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Brent Crude Drops Below $100 for First Time Since July

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Brent crude fell below $100 a barrel for the first time in nine months in heavy trading on Tuesday, extending losses triggered by data from China and the United States that suggested little growth in global oil demand.

Both Brent and U.S. crude pared losses in afternoon trading after each fell more than $2 earlier, suggesting that the low prices could be luring back traders, analysts said. U.S. RBOB gasoline edged up slightly, turning a corner after four consecutive days of losses.

"RBOB is the leader, so with RBOB pushing a little higher, that's telling us that the market is oversold and we're getting into a value area," said Richard Ilczyszyn, chief market strategist and founder of iitrader.com LLC in Chicago.

"Were seeing the bargain hunters come in," he said.

Prices of Brent crude oil have fallen in 9 of the past 11 trading sessions, down nearly 13 percent from the beginning of the year.

"We are still seeing some weakness in price, in contrast to a number of markets that are snapping back to the upside with more vigor. That's because we still have a lot of oil," said Tim Evans, an energy futures specialist at Citi Futures Perspectives in New York.

Brent crude futures was down $0.91 at$99.72 per barrel. It earlier hit $98.00, the lowest level since July 2012.

U.S. light, sweet crude for May delivery settled up by a cent at $88.72 a barrel after hitting a low of $86.06, its weakest since December 2012.

Total Brent crude trading volumes exceeded a million lots and were 55 percent above its 30-day average U.S. trading. The volume for U.S. crude exceeded its 30-day average by 33 percent.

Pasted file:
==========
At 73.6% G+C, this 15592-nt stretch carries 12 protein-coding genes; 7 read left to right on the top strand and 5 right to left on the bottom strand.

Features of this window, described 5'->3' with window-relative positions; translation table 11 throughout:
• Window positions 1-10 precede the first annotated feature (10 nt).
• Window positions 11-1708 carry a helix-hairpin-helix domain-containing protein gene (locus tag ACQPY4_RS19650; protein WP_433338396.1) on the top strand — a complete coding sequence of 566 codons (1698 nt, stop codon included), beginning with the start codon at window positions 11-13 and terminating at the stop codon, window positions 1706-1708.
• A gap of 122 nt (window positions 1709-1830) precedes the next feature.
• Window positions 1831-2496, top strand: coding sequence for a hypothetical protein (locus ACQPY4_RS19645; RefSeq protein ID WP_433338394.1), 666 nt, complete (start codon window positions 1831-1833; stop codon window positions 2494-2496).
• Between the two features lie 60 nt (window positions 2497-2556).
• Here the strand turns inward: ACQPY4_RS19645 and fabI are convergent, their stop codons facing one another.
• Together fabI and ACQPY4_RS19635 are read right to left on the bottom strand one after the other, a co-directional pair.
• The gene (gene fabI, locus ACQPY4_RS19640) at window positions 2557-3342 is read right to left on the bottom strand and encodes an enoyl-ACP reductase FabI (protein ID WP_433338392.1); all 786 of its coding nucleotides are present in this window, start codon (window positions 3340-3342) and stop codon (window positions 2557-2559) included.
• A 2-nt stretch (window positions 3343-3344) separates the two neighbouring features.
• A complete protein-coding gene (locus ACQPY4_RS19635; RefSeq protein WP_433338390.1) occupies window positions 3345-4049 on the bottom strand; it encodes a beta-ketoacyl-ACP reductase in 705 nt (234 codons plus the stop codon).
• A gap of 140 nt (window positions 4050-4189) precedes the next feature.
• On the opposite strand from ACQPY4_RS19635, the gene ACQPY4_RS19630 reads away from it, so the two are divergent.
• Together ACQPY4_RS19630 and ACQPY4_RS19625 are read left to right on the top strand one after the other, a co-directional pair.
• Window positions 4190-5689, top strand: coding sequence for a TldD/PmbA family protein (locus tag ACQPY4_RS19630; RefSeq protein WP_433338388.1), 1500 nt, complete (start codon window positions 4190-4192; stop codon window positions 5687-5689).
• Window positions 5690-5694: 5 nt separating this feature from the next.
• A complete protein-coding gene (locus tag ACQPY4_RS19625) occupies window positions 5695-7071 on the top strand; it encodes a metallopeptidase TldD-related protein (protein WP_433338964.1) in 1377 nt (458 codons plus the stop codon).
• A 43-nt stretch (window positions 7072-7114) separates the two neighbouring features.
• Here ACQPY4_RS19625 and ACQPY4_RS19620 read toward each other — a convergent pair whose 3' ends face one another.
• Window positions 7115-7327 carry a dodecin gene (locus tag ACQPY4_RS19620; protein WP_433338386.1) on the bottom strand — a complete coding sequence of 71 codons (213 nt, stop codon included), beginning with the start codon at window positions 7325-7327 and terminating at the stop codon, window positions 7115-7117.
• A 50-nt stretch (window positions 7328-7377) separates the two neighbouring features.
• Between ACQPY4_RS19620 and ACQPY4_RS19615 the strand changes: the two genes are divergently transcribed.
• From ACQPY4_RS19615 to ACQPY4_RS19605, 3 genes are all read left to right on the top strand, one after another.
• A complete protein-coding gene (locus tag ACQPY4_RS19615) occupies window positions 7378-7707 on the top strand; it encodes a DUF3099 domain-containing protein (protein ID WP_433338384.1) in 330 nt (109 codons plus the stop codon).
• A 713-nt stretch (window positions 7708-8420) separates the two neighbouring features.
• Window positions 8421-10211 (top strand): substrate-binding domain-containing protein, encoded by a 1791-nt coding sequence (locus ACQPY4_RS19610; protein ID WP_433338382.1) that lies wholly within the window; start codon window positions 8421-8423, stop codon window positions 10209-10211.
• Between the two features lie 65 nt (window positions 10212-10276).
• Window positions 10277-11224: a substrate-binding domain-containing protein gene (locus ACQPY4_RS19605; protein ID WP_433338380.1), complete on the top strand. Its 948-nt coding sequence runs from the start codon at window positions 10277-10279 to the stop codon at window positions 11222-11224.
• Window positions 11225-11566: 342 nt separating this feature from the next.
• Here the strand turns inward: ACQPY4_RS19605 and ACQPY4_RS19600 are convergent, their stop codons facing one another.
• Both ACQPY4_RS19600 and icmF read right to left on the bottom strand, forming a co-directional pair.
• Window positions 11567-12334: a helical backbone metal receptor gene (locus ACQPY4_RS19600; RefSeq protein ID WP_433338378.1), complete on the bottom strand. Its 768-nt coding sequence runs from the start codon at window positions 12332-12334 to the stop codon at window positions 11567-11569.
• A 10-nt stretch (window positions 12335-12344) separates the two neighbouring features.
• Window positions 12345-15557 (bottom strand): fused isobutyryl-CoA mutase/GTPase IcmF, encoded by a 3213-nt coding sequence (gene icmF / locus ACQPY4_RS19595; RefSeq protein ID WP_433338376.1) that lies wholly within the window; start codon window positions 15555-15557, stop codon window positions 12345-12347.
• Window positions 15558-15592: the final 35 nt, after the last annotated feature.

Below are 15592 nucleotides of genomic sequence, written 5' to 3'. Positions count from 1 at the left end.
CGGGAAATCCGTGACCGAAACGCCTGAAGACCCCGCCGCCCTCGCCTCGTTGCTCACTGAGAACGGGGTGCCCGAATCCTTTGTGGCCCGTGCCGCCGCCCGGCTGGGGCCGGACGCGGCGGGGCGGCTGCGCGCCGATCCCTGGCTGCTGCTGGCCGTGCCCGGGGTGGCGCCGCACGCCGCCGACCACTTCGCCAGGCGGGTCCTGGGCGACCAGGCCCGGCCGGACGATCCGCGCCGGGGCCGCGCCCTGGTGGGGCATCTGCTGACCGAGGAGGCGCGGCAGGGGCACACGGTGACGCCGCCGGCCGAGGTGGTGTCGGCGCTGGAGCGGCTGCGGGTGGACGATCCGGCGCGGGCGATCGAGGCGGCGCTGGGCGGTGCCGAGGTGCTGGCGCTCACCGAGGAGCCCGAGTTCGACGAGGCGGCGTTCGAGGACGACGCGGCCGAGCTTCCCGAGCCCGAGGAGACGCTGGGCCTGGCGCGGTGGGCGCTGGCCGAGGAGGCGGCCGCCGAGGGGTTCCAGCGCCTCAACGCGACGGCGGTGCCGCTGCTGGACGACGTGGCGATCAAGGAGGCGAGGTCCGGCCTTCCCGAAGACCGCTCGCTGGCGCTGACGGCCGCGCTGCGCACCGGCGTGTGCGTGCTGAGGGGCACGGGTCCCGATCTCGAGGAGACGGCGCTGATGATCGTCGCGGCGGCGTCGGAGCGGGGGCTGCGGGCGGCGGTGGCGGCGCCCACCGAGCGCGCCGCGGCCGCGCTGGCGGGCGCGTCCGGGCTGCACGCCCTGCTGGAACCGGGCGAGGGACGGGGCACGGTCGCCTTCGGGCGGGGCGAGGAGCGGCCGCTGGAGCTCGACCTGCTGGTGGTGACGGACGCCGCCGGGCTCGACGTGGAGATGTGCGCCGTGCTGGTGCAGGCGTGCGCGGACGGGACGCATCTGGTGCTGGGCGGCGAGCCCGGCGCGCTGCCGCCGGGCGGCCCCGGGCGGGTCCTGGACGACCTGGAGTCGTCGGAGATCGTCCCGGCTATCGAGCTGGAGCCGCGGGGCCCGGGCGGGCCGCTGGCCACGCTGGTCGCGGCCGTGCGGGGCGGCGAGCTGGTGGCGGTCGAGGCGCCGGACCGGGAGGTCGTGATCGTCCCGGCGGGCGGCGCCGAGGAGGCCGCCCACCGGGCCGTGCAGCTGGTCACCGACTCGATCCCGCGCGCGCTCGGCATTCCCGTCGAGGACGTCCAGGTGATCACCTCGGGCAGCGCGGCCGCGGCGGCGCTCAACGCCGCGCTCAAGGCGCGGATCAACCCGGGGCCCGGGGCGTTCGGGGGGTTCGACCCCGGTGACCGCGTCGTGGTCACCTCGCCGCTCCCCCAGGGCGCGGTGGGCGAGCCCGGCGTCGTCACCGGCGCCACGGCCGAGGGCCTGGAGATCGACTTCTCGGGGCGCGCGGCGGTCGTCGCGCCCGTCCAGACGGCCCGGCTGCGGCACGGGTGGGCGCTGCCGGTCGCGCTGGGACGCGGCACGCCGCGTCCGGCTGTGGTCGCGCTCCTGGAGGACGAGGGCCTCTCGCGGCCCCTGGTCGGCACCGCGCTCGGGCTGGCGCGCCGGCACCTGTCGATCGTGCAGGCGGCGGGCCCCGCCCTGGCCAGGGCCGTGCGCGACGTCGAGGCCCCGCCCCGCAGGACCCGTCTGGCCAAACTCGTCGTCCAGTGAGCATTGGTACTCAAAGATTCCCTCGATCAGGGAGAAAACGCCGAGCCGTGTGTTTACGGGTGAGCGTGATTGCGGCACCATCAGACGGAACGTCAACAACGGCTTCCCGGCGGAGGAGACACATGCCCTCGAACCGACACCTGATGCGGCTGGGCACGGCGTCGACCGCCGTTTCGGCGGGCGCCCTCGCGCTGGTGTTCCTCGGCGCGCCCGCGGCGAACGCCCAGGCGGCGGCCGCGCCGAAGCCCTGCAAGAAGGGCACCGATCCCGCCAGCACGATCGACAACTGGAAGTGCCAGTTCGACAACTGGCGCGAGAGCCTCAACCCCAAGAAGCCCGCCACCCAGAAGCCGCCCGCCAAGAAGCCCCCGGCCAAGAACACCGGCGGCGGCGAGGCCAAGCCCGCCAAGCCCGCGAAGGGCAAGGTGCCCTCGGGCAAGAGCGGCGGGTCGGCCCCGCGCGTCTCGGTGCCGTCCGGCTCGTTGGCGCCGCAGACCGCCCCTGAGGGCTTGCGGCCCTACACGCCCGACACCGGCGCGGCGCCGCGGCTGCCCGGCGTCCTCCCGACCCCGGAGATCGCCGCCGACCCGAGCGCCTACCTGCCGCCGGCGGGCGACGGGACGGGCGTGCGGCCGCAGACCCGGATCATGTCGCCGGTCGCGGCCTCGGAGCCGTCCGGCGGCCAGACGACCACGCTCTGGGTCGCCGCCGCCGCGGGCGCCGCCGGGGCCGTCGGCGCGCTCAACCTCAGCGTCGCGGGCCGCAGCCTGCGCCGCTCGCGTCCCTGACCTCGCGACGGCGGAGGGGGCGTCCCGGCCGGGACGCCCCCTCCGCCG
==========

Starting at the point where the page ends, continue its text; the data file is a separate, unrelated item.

The relative strength index (RSI), a technical momentum indicator, was at 31 for U.S. crude, and 25 for Brent. A reading of 30 or below indicates an oversold condition to chart-watching traders.

"Limited Demand Prospects"

Brent crude on Monday dropped about three percent in a wider commodities rout after data showed economic growth in China, the world's second-largest oil consumer, had slowed unexpectedly in the first three months of 2013.

A U.S. regional manufacturing report showing the pace of growth slowed more than expected in April and another report of waning U.S. homebuilder sentiment put further pressure on prices. A powerful earthquake that struck southeast Iran, sending strong tremors across the region raised concerns it might damage oil production, which put a floor under oil prices, traders said.

The U.S. posted strong housing-start numbers Tuesday, a bright spot for the economy of the world's largest oil consumer, but insufficient to turn oil sentiment bullish. Earlier in the session, gold fell to a more than two-year low and Brent lost $2.63. Gold and other metals, including copper, later bounced back.

Underscoring recent worries, the International Monetary Fund on Tuesday shaved projections for global economic growth for this year and next on the back of spending cuts in the United States and Europe. In the euro zone, annual inflation fell to 1.7 percent in March, in line with market expectations, but still lower than the European Central Bank's target of close to 2 percent.

The oil market was waiting for weekly oil inventory data from the United States for trading cues. A preliminary survey of analysts by Reuters forecast U.S. crude stocks rose by 1.3 million barrels for the week ended April 12.